of prejudice.  Among the current
acceptable prejudices is one which has
been around forever and it will continue
to exist as long as human beings exist.  
The popularity and extent of intellectual
prejudice will be determined upon the
environment in which it is practiced.

When I joined the Baltimore Police
Department in 1971, I entered a police
department that had undergone a major
reorganization beginning in 1966.  It had
become one of the most sophisticated
police departments in the country at
every level of the organization.  Ironically,
the vast modernization was accomplished
in a police department where the vast
majority of police officers had little or no
formal education beyond high school.  
This lack of college education existed
among command staff members as well.  
I use the word ‘ironically’ because today,
intellectual prejudice would dictate that
what was accomplished back then really
couldn’t happen.

Along with the reorganization was an
effort by the Baltimore Police
Commissioner to hire new officers with
bachelor degrees and encourage current
officers to continue their formal
education.  The Commissioner
established the Police Agent Program.  At
the time, a police officer reached his top
salary level after five (5) years of service.  
However, a newly hired police officer who
possessed a bachelor’s degree would be
designated as a police agent versus
police officer after only one year of
service.  Along with the police agent title
came a pay increase of five-hundred
dollars above that of a top paid police
officer.  Keep in mind that in the early
1970’s five-hundred dollars was a
significant sum of money not to mention
the agent’s overall salary increase after
only one year.

You can probably imagine the intellectual
prejudice that police agents endured.  It’
s not as bad as it sounds.  While the
police agent did not receive any additional
authority and performed the same duties
as other police officers, the agent
definitely had the edge when it came to
promotions and assignments.  The worst
intellectual prejudice an agent might
suffer is when the agent did something
stupid.  The other, less educated, police
officers might say something like, “Well,
what do you expect.  He’s an Agent.”

Back then, the intellectual prejudice was
humorous as well.  A friend of mine
achieved agent status, and he was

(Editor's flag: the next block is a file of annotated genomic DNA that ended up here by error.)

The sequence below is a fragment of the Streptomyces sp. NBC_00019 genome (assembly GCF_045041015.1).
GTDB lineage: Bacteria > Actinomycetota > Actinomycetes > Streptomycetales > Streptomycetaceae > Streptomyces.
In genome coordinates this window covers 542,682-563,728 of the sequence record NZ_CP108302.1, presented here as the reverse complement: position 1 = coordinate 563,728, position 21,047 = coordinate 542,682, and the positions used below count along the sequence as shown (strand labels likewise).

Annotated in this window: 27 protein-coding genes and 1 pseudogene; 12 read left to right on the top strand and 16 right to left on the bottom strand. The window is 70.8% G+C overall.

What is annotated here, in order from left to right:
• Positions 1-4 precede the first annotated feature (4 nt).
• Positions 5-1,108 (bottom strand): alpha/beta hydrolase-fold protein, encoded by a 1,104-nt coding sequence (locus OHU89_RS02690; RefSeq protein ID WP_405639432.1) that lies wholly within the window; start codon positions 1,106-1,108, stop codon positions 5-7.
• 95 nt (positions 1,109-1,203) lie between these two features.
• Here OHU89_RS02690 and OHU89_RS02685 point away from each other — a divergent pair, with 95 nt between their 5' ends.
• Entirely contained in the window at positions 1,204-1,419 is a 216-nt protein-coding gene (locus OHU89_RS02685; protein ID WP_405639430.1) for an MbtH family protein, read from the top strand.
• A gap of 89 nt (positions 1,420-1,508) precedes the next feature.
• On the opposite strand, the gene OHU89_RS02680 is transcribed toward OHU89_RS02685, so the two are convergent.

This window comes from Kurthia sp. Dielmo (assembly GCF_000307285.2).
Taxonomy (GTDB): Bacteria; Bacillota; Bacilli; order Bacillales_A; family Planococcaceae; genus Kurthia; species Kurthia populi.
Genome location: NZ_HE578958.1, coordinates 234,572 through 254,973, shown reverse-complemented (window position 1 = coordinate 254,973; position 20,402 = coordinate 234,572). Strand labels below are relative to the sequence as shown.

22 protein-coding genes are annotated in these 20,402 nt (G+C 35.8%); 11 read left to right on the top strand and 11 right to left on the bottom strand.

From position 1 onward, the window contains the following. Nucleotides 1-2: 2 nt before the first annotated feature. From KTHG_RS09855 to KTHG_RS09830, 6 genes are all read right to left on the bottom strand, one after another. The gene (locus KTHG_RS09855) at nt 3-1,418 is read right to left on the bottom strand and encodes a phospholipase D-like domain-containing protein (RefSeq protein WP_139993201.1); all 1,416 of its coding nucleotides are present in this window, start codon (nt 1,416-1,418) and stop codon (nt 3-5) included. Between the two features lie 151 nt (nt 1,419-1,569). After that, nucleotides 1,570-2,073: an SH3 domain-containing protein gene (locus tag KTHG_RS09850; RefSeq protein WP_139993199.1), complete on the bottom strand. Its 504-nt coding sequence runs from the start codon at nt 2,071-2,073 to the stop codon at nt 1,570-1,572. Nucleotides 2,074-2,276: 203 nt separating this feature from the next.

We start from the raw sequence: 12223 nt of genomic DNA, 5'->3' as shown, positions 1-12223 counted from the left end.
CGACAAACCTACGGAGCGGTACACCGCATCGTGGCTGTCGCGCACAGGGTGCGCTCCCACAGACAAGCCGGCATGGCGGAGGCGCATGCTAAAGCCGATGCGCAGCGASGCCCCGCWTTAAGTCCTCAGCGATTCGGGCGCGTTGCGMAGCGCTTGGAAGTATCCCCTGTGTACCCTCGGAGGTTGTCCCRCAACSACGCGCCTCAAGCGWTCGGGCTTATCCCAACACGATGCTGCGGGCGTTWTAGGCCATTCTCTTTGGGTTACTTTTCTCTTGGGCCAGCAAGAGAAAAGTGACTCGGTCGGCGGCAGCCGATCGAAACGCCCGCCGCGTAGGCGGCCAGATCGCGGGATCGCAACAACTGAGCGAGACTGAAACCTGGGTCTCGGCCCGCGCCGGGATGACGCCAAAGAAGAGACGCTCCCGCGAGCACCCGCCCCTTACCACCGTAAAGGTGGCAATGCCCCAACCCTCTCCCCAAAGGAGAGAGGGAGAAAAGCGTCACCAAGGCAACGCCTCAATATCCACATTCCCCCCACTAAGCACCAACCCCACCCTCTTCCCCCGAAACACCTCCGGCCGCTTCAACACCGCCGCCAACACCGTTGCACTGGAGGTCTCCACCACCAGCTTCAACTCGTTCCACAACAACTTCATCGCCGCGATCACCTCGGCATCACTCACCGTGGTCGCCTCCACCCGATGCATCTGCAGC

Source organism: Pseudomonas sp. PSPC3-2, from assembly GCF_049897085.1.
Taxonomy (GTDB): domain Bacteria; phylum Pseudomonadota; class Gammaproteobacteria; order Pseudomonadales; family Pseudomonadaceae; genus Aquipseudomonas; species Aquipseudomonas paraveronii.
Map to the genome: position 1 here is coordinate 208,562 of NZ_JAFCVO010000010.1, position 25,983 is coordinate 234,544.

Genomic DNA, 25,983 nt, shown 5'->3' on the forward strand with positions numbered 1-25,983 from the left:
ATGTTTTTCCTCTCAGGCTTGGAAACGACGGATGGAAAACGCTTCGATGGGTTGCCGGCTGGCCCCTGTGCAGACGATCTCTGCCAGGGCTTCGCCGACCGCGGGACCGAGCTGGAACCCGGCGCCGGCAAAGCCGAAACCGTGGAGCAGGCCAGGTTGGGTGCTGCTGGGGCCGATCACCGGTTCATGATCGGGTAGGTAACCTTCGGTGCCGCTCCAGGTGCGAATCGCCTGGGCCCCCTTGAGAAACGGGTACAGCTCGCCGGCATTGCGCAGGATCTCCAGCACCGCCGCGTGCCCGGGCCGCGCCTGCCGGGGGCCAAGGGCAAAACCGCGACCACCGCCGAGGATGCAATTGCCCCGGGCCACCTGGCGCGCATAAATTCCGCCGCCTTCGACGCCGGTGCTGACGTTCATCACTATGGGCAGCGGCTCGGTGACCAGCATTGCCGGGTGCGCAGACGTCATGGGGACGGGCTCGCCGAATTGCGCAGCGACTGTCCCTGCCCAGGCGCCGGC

justifiably proud of his accomplishment.  
In his general interaction with the public,
he would refer to himself as Agent Jones
versus Officer Jones – Jones is an alias
for which the reason will become
apparent.

One afternoon, a woman came to the
district police station and approached the
desk sergeant.  Agent Jones had
previously investigated a complaint for
the woman, and she came to the station
to provide Agent Jones with additional
information regarding the complaint.  The
desk was manned by the desk sergeant
and a police officer.  Also present were
several other police officers who were
finishing their paperwork from an arrest.

The desk sergeant politely greeted the
woman asking what he could do to help
her.  The woman responded by saying, “I’
d like to speak with Secret Agent Jones.”

I can’t image how that poor woman must
have interpreted the smiles that crossed
the faces of the sergeant and every
officer around her when she uttered her
request.  The desk sergeant didn't miss a
beat as he picked up the microphone for
the station house intercom and spoke,
“There’s a lady at the desk wishing to
speak with Secret Agent Jones.  If Secret
Agent Jones is in the station, would
Secret Agent Jones please report to the
desk?”

Agent Jones was not in the station, but
the woman’s information was taken for a
follow-up report.  Of course, it didn’t
take long for Agent Jones to become
aware of the
woman’s visit since good jokes move
through a police department almost as
fast as bad rumors.  As you might
expect, Agent Jones went back to using
Officer Jones when interacting with the
public.
Not So Benign

While the past intellectual prejudice
toward college graduates was benign, the
intellectual prejudice you’ll experience
today as a mere high school graduate is
not so benign.  As you go through the
hiring process to become a police officer,
you might view the process as difficult.  
However, you’ll soon learn that getting
hired is much easier than advancing
further within your police department in
respect to promotions and specialized
assignments.

You might ask why you can be hired as a
police officer with only a high school
diploma and then endure intellectual
prejudice beyond that point?  Here’s the
answer.  As a police officer, you’ll occupy
the lowest rank within the organization.  
You’ll have exactly the same powers and
authority under the law as the highest
ranking member of the department, but
within the organization
you’ll be at the bottom.
"While the obvious assumption
would be that a degree in criminal
justice would be the obvious answer,
the reality is that a degree is a
degree." ~ Barry M. Baker
Education
and Police
Copyright © 2016  Barry M. Baker  
CareerPoliceOfficer.com